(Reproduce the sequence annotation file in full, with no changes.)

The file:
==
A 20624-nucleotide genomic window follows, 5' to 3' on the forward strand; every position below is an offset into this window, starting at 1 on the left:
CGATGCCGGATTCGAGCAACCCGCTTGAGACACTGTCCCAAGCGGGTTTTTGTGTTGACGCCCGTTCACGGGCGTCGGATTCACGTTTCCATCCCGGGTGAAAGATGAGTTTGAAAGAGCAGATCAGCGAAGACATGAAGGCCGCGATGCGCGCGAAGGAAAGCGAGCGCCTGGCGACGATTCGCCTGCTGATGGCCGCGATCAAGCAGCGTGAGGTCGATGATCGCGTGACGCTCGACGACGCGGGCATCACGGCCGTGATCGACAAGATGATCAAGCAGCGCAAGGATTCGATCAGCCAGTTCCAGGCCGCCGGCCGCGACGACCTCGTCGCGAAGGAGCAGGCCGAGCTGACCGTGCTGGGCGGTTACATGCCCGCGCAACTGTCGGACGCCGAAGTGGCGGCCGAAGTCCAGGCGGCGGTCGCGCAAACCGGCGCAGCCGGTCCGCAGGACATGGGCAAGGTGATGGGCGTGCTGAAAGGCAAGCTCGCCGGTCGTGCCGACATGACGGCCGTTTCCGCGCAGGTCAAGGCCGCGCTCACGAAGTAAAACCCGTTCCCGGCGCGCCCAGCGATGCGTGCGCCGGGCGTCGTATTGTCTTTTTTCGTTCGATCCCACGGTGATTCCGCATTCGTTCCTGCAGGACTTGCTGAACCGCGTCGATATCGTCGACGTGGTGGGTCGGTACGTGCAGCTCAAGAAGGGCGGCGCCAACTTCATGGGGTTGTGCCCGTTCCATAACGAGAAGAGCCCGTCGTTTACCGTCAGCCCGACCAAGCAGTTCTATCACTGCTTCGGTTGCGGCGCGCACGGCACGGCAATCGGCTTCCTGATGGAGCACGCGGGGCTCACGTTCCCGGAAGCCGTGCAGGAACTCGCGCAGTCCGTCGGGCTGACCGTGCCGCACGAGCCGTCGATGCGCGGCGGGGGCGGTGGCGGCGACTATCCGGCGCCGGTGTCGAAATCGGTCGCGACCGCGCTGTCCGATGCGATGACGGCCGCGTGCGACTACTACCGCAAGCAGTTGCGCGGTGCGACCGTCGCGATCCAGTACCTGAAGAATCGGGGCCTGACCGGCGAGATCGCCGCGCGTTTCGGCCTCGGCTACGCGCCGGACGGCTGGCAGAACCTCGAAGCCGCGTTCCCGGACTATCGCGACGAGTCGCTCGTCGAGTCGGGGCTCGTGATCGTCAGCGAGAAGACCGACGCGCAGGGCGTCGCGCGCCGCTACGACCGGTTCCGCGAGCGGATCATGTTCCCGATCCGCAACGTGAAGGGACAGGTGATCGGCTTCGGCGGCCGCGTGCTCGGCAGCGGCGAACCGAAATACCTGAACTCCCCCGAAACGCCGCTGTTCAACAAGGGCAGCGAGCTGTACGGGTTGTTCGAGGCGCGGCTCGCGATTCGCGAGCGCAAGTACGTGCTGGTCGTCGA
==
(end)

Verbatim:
A 20624-nucleotide genomic window follows, 5' to 3' on the forward strand; every position below is an offset into this window, starting at 1 on the left:
CGATGCCGGATTCGAGCAACCCGCTTGAGACACTGTCCCAAGCGGGTTTTTGTGTTGACGCCCGTTCACGGGCGTCGGATTCACGTTTCCATCCCGGGTGAAAGATGAGTTTGAAAGAGCAGATCAGCGAAGACATGAAGGCCGCGATGCGCGCGAAGGAAAGCGAGCGCCTGGCGACGATTCGCCTGCTGATGGCCGCGATCAAGCAGCGTGAGGTCGATGATCGCGTGACGCTCGACGACGCGGGCATCACGGCCGTGATCGACAAGATGATCAAGCAGCGCAAGGATTCGATCAGCCAGTTCCAGGCCGCCGGCCGCGACGACCTCGTCGCGAAGGAGCAGGCCGAGCTGACCGTGCTGGGCGGTTACATGCCCGCGCAACTGTCGGACGCCGAAGTGGCGGCCGAAGTCCAGGCGGCGGTCGCGCAAACCGGCGCAGCCGGTCCGCAGGACATGGGCAAGGTGATGGGCGTGCTGAAAGGCAAGCTCGCCGGTCGTGCCGACATGACGGCCGTTTCCGCGCAGGTCAAGGCCGCGCTCACGAAGTAAAACCCGTTCCCGGCGCGCCCAGCGATGCGTGCGCCGGGCGTCGTATTGTCTTTTTTCGTTCGATCCCACGGTGATTCCGCATTCGTTCCTGCAGGACTTGCTGAACCGCGTCGATATCGTCGACGTGGTGGGTCGGTACGTGCAGCTCAAGAAGGGCGGCGCCAACTTCATGGGGTTGTGCCCGTTCCATAACGAGAAGAGCCCGTCGTTTACCGTCAGCCCGACCAAGCAGTTCTATCACTGCTTCGGTTGCGGCGCGCACGGCACGGCAATCGGCTTCCTGATGGAGCACGCGGGGCTCACGTTCCCGGAAGCCGTGCAGGAACTCGCGCAGTCCGTCGGGCTGACCGTGCCGCACGAGCCGTCGATGCGCGGCGGGGGCGGTGGCGGCGACTATCCGGCGCCGGTGTCGAAATCGGTCGCGACCGCGCTGTCCGATGCGATGACGGCCGCGTGCGACTACTACCGCAAGCAGTTGCGCGGTGCGACCGTCGCGATCCAGTACCTGAAGAATCGGGGCCTGACCGGCGAGATCGCCGCGCGTTTCGGCCTCGGCTACGCGCCGGACGGCTGGCAGAACCTCGAAGCCGCGTTCCCGGACTATCGCGACGAGTCGCTCGTCGAGTCGGGGCTCGTGATCGTCAGCGAGAAGACCGACGCGCAGGGCGTCGCGCGCCGCTACGACCGGTTCCGCGAGCGGATCATGTTCCCGATCCGCAACGTGAAGGGACAGGTGATCGGCTTCGGCGGCCGCGTGCTCGGCAGCGGCGAACCGAAATACCTGAACTCCCCCGAAACGCCGCTGTTCAACAAGGGCAGCGAGCTGTACGGGTTGTTCGAGGCGCGGCTCGCGATTCGCGAGCGCAAGTACGTGCTGGTCGTCGA